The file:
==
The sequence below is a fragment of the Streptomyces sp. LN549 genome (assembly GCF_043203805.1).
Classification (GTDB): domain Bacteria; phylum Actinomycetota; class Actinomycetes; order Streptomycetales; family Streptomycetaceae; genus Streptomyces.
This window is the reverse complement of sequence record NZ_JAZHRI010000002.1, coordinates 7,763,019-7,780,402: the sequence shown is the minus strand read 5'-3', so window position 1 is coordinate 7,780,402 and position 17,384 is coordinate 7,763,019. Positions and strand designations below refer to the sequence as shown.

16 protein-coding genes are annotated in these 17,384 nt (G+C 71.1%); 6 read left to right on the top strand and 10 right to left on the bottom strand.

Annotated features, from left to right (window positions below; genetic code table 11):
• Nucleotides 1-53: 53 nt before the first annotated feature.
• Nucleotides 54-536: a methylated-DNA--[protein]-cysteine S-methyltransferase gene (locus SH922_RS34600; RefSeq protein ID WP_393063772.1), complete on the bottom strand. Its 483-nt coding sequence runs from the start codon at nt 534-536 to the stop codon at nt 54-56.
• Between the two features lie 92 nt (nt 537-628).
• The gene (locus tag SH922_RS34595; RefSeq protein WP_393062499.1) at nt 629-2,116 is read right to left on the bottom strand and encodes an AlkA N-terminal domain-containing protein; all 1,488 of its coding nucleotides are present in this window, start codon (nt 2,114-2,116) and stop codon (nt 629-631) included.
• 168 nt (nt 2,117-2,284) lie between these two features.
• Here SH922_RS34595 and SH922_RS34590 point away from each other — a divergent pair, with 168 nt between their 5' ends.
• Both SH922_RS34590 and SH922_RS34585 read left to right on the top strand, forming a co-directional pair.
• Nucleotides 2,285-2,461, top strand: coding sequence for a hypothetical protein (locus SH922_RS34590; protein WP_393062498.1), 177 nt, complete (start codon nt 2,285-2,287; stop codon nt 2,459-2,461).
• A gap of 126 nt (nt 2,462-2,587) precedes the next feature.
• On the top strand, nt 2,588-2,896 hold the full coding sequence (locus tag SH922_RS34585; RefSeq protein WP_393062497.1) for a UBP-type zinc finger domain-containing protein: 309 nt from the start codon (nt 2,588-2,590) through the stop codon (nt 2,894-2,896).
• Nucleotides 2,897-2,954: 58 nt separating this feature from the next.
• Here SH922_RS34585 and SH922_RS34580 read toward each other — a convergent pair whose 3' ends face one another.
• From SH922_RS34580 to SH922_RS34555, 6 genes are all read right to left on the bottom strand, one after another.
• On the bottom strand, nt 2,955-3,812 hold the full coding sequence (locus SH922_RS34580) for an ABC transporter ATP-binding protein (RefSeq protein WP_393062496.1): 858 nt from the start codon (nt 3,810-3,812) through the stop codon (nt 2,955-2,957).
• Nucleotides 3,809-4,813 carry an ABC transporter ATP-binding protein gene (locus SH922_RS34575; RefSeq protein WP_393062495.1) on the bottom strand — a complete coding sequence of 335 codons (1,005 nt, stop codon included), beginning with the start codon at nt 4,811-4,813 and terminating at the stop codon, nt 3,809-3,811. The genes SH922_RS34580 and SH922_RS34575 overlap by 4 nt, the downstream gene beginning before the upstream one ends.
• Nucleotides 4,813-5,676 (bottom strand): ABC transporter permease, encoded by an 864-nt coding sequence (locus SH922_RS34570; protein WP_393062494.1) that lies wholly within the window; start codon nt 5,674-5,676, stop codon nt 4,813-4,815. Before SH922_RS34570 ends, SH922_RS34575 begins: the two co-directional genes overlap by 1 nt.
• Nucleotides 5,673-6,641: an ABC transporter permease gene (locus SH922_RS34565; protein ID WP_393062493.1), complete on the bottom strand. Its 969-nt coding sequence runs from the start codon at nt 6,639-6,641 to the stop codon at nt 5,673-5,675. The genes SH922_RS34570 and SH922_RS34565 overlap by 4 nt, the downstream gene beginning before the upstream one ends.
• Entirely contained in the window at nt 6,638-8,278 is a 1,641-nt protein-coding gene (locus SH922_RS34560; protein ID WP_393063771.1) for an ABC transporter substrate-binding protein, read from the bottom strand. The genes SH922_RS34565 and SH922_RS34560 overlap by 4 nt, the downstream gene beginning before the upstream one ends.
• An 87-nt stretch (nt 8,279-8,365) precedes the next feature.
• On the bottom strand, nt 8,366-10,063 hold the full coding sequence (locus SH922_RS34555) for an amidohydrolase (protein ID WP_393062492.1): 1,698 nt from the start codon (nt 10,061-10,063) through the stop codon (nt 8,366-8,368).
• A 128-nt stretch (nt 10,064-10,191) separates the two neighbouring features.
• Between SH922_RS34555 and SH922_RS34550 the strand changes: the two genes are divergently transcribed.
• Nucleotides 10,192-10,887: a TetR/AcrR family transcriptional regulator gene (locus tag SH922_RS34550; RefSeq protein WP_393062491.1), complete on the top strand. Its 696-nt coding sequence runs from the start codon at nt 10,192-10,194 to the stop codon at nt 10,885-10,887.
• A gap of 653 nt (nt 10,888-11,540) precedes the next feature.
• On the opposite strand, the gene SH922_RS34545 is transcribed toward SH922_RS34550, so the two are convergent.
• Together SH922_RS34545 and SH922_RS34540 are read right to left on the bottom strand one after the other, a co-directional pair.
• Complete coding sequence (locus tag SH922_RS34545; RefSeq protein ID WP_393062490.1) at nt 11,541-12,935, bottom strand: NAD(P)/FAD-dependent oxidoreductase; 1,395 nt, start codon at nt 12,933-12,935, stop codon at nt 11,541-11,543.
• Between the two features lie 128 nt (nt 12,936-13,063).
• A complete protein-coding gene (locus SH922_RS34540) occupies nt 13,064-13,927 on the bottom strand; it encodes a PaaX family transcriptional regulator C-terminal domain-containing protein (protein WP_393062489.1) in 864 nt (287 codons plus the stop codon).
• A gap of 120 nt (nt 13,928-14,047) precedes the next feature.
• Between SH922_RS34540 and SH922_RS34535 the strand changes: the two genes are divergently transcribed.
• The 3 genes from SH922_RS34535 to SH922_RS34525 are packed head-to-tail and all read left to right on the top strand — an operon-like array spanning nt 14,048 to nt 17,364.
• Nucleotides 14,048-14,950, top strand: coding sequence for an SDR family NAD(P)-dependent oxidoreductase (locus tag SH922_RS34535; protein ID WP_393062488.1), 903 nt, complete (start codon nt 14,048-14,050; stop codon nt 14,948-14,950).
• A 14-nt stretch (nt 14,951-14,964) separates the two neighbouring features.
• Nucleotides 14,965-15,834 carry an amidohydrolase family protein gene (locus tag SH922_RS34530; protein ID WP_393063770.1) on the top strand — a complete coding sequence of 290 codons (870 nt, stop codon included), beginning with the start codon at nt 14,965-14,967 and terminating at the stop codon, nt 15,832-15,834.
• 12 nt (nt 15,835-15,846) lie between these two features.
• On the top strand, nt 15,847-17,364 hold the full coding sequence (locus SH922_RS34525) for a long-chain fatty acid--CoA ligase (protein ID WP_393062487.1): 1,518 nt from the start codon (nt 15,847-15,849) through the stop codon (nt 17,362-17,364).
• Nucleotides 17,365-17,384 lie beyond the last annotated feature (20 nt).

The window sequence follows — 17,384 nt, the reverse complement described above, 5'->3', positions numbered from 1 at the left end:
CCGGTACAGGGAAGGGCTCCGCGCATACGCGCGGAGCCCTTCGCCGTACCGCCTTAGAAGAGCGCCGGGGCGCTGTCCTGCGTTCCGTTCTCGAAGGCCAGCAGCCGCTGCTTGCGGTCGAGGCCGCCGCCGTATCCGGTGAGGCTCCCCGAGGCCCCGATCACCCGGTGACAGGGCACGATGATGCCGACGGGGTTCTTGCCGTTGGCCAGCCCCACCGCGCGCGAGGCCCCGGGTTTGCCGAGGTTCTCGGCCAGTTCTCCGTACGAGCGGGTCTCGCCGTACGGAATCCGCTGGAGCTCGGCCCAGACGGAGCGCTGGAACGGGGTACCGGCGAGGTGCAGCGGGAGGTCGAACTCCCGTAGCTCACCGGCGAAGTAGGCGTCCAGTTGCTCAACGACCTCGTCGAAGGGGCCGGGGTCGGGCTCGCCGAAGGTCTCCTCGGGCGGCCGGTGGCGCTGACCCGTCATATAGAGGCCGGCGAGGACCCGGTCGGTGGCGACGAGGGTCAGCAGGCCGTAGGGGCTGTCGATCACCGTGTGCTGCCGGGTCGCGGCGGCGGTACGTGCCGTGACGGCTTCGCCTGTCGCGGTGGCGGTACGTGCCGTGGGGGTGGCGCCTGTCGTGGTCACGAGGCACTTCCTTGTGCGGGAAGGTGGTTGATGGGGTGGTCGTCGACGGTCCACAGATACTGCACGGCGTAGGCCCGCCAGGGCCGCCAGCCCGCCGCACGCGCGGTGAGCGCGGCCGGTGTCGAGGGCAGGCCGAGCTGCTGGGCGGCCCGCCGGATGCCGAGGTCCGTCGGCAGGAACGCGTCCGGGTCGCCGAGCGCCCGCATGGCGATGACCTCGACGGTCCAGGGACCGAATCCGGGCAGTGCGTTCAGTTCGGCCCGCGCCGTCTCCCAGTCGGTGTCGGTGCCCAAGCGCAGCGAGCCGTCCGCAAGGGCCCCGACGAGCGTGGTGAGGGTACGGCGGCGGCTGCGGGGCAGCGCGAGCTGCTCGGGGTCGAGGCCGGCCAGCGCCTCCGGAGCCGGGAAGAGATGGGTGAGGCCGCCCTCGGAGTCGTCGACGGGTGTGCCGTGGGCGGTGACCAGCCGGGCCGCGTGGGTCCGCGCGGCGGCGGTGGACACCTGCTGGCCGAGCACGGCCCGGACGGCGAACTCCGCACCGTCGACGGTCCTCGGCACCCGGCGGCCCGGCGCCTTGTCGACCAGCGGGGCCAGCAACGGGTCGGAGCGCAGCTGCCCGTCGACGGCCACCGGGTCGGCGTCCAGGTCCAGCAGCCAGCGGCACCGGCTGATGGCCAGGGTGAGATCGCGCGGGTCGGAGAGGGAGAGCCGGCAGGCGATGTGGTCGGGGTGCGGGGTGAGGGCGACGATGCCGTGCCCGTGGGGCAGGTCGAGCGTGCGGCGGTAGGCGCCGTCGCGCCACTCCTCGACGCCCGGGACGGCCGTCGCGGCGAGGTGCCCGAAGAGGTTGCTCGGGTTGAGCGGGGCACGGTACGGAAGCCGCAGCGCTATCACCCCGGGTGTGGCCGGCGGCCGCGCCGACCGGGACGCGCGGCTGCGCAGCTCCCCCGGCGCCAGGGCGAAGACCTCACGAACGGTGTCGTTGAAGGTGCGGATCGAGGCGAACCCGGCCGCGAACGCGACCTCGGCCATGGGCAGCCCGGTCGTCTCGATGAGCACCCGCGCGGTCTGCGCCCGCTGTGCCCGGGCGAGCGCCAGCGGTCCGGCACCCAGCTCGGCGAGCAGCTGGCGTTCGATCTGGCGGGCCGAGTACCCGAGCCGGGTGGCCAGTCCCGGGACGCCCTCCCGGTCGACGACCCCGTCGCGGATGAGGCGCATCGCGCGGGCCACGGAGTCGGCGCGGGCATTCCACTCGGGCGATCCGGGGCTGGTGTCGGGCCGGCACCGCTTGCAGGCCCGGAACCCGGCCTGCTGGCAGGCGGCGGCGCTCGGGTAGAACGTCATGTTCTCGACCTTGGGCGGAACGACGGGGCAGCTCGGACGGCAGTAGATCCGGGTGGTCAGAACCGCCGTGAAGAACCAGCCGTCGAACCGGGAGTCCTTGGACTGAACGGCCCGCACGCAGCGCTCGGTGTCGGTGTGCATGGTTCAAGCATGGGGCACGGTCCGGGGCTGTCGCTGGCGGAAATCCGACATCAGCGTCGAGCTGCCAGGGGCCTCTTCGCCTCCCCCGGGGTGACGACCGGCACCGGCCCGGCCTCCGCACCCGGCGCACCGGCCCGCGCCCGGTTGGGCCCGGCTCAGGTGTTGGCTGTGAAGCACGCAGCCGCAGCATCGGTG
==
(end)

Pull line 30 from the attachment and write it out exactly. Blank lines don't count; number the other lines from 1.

• On the opposite strand, the gene SH922_RS34545 is transcribed toward SH922_RS34550, so the two are convergent.